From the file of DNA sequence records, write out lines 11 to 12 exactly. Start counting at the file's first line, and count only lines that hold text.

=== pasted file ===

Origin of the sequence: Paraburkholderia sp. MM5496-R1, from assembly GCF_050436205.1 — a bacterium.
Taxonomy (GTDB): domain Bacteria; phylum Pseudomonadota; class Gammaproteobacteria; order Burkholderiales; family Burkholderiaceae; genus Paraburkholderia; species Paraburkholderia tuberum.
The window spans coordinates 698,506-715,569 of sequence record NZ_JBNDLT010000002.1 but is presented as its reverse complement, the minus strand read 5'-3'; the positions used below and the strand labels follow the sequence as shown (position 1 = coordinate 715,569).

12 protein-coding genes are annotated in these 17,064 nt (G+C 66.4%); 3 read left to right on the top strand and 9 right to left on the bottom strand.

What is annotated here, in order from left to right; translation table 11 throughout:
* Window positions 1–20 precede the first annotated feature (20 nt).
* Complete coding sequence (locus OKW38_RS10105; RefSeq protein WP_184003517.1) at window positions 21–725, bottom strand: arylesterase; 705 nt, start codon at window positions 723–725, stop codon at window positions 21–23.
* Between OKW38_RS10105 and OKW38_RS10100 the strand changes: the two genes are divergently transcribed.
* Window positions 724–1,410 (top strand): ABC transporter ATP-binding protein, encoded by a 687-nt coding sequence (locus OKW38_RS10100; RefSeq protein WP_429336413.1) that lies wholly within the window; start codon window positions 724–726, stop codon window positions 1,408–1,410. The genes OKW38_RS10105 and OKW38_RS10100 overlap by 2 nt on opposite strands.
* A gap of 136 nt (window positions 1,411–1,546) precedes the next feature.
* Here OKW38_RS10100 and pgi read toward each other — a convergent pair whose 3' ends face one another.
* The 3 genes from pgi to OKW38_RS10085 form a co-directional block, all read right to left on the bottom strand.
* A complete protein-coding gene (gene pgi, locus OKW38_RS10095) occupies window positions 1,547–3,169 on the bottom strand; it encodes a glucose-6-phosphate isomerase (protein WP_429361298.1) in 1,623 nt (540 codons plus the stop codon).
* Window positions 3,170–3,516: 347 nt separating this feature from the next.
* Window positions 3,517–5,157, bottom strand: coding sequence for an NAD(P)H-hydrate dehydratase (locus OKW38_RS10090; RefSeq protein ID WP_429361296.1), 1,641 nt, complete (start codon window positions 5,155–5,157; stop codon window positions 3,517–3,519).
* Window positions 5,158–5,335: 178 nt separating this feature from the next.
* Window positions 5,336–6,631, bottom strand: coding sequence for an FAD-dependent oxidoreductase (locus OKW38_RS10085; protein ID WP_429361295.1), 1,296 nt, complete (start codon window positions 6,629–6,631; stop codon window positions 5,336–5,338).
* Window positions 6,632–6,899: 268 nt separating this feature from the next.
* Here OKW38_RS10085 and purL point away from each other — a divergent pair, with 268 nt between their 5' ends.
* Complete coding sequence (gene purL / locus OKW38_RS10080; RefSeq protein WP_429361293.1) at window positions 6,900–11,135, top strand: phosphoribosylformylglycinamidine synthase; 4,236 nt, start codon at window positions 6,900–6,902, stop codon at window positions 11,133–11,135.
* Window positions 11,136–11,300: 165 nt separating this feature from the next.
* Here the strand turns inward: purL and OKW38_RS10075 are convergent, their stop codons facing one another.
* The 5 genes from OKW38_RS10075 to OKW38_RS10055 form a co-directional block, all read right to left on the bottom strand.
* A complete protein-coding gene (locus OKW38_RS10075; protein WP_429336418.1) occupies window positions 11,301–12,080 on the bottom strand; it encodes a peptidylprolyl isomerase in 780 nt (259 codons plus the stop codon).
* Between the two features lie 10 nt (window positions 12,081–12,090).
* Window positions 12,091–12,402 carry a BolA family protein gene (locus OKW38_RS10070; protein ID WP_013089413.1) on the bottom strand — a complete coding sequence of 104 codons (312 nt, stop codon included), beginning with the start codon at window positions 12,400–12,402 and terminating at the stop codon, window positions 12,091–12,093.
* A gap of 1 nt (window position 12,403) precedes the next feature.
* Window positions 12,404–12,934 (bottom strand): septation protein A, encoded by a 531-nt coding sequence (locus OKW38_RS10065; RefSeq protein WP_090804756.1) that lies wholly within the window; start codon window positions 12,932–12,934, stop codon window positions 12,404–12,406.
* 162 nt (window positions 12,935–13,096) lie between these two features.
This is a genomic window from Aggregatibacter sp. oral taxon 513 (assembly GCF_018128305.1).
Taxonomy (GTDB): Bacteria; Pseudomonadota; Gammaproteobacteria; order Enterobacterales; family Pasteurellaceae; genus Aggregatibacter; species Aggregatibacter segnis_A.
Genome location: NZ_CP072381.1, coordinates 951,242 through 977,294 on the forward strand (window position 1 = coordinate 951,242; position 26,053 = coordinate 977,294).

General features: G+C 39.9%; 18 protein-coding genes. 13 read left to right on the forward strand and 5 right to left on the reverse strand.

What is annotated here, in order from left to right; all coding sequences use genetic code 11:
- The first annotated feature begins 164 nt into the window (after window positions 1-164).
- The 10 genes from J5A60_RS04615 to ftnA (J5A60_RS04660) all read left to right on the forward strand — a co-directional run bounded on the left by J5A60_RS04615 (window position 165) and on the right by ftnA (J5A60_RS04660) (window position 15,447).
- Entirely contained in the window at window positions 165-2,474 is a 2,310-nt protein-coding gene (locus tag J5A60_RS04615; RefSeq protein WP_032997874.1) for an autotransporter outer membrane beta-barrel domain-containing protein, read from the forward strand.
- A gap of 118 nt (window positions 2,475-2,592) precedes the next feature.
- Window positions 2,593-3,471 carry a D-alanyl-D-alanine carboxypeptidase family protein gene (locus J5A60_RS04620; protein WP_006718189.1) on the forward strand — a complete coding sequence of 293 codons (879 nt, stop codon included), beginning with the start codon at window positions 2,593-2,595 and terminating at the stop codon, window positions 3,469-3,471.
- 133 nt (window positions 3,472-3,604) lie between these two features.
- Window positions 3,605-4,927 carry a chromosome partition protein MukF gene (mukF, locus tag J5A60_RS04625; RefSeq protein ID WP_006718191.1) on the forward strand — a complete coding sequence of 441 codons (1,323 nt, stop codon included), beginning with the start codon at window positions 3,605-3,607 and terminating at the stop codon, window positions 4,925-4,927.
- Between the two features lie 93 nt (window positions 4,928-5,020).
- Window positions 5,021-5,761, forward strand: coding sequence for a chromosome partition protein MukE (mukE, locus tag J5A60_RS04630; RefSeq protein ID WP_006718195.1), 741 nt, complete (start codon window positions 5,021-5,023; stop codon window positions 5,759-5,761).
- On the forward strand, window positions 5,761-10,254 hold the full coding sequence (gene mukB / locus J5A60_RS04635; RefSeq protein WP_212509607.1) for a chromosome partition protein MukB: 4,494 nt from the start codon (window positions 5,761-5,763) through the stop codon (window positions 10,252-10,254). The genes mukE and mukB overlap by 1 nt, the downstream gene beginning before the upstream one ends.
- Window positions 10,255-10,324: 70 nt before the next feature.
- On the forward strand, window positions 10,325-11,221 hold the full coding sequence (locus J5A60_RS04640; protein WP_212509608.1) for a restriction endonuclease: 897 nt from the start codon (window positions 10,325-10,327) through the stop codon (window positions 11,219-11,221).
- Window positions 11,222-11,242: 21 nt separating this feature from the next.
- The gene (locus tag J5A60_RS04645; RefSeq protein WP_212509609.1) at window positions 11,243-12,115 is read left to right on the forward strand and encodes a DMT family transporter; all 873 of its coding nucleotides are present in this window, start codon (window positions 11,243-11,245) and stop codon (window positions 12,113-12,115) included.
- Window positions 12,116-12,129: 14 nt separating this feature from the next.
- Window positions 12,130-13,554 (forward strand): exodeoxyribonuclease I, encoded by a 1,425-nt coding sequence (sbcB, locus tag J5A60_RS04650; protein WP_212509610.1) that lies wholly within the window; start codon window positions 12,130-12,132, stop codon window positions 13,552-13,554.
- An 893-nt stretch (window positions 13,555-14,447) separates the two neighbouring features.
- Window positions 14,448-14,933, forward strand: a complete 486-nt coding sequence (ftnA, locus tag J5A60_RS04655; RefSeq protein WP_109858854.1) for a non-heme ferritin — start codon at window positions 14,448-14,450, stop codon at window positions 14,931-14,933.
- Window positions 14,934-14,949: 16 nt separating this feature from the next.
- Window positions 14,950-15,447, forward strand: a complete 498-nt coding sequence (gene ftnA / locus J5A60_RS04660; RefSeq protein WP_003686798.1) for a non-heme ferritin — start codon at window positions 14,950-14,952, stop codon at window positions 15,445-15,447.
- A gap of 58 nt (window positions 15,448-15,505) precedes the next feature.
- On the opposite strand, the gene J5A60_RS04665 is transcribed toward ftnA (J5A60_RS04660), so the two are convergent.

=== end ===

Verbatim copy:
* Here OKW38_RS10100 and pgi read toward each other — a convergent pair whose 3' ends face one another.
* The 3 genes from pgi to OKW38_RS10085 form a co-directional block, all read right to left on the bottom strand.